Enjoy the hunt!
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Old 02-28-2021, 11:03 AM   #6
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Older 44-48 ft will put you closer to $20k per year if you don't defer maintenance. Really depends on how much you do and where you dock.
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Old 02-28-2021, 11:15 AM   #7
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Within your budget and size range you are likely looking at older boats. I'd say mid 80's.

I'll address your 2nd question a bit indirectly. I won't give you budget specifics. Costs on an older boat, or any boat for that matter, will vary far too much depending upon you skills, willingness to DIY, level of fit and finish desired, intended use, etc. I will tell you a bit of a horror story, mine. To give you and idea of what you could be in for if you are not careful enough in your per-purchase inspections.

In June 2018 she and I found a 1983 Californian 42 LRC. It looked good and felt good. We both poked around the boat for half a day. Then I came back alone and spent nearly a full day aboard. Following that we hired one of the best hull and condition surveyors in the area. As well as a mechanical surveyor with a good reputation.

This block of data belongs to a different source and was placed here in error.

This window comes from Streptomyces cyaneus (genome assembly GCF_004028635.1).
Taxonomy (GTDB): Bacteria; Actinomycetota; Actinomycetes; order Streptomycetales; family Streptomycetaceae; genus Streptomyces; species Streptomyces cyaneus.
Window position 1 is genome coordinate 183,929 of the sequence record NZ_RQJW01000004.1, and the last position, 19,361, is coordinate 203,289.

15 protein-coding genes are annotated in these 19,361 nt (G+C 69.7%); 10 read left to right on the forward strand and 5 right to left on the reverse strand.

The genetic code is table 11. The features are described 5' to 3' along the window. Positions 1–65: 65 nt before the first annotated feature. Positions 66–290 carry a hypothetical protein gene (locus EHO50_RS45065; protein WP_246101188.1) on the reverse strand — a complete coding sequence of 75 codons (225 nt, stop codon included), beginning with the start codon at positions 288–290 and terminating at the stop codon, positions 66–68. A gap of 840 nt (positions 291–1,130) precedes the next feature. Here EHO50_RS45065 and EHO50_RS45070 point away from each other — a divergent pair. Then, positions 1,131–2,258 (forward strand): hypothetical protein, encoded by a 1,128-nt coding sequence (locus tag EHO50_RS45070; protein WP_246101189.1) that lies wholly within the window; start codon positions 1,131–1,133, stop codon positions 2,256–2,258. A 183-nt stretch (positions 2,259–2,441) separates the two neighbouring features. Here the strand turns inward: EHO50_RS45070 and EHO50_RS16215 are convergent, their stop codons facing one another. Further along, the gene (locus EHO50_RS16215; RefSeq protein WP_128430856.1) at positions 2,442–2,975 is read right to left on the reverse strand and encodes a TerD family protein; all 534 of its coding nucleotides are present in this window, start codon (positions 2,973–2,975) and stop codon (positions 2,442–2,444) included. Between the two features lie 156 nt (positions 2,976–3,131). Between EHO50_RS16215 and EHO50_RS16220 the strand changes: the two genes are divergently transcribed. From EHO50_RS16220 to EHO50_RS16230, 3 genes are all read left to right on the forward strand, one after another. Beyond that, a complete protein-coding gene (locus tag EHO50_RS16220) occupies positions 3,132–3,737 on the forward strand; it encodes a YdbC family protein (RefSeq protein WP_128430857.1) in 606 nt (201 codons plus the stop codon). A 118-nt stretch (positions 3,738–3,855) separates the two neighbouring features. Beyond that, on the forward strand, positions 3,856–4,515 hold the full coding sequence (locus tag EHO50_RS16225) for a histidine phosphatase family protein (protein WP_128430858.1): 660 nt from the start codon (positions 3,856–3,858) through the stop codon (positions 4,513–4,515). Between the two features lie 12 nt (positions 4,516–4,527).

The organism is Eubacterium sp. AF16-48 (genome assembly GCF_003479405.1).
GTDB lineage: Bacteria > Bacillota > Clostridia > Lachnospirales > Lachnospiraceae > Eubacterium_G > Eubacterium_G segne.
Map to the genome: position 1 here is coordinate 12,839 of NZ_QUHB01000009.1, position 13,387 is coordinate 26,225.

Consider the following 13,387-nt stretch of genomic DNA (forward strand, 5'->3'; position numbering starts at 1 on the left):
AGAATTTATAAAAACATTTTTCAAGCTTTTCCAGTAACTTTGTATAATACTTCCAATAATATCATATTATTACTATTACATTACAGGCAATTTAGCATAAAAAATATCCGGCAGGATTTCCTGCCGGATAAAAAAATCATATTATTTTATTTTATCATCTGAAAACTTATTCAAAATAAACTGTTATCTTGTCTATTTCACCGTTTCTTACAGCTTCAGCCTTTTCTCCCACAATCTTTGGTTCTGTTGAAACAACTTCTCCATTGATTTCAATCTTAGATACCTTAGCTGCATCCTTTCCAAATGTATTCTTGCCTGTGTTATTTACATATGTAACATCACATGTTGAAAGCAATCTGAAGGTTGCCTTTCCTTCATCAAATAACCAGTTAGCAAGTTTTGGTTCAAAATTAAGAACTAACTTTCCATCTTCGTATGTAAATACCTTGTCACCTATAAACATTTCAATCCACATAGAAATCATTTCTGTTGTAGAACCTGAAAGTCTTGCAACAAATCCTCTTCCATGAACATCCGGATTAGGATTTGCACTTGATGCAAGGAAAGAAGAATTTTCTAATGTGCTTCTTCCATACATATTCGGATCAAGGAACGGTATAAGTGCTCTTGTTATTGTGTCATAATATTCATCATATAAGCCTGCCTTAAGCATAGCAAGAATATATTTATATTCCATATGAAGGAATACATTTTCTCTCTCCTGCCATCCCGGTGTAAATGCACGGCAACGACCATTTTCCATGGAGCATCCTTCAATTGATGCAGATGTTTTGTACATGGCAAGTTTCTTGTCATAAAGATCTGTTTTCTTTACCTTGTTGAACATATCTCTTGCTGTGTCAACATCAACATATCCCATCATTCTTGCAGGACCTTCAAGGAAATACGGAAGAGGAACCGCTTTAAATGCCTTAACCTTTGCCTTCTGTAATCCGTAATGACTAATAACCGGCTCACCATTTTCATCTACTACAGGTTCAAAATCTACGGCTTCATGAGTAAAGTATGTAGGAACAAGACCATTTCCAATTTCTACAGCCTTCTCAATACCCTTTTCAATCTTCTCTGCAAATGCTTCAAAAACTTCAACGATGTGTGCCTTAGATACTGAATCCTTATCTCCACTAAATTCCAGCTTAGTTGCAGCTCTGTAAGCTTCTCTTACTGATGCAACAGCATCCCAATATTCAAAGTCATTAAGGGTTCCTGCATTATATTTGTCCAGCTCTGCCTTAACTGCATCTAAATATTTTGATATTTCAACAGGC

After post survey negotiations the purchase price was $70K. At this point I have another $80K + into the boat due in no small part to items missed by the surveyors. We still have more to go. I will consider myself lucky to have the boat ready for her intended use if all I have to spend is another $20K. And that's ignoring the canvas which showed it's age and frailty in the latest wind storm. In the Puget Sound market that will be $20K minimum. A great incentive to learn how to sew sunbrella. I'm also ignoring the state of exterior varnish and gel coat.

I was going to detail the items and expense but that won't matter to you and your intended purchase. I'll stay to the general.

My message to you is to be very careful in your inspection. Understand your intended use. We want to cruise fairly remote areas where support may well have to be flown in on a float plane. If we were going to dock hop with the occasional night on the hook the level of preparedness would be entirely different.

A villain in my horror story is allyougottadois. Watch out for that guy. He may look like your broker, or your surveyor, or your best buddy or even yourself. Allyougottadois came out of my mouth far more than any of the others' mouths. The full definition of allyougottadois is "You don't know what the eff you're talking about." And beware of the shorthand for allyougottadois which is "Just"

If you are budgeting to anticipate costs that while impossible is a good goal. If you are budgeting to see if you can afford it because it's tight on your overall budget be very very very careful.
Quote:
Originally Posted by Keoki View Post
Good Morning fellow Trawlers Fans,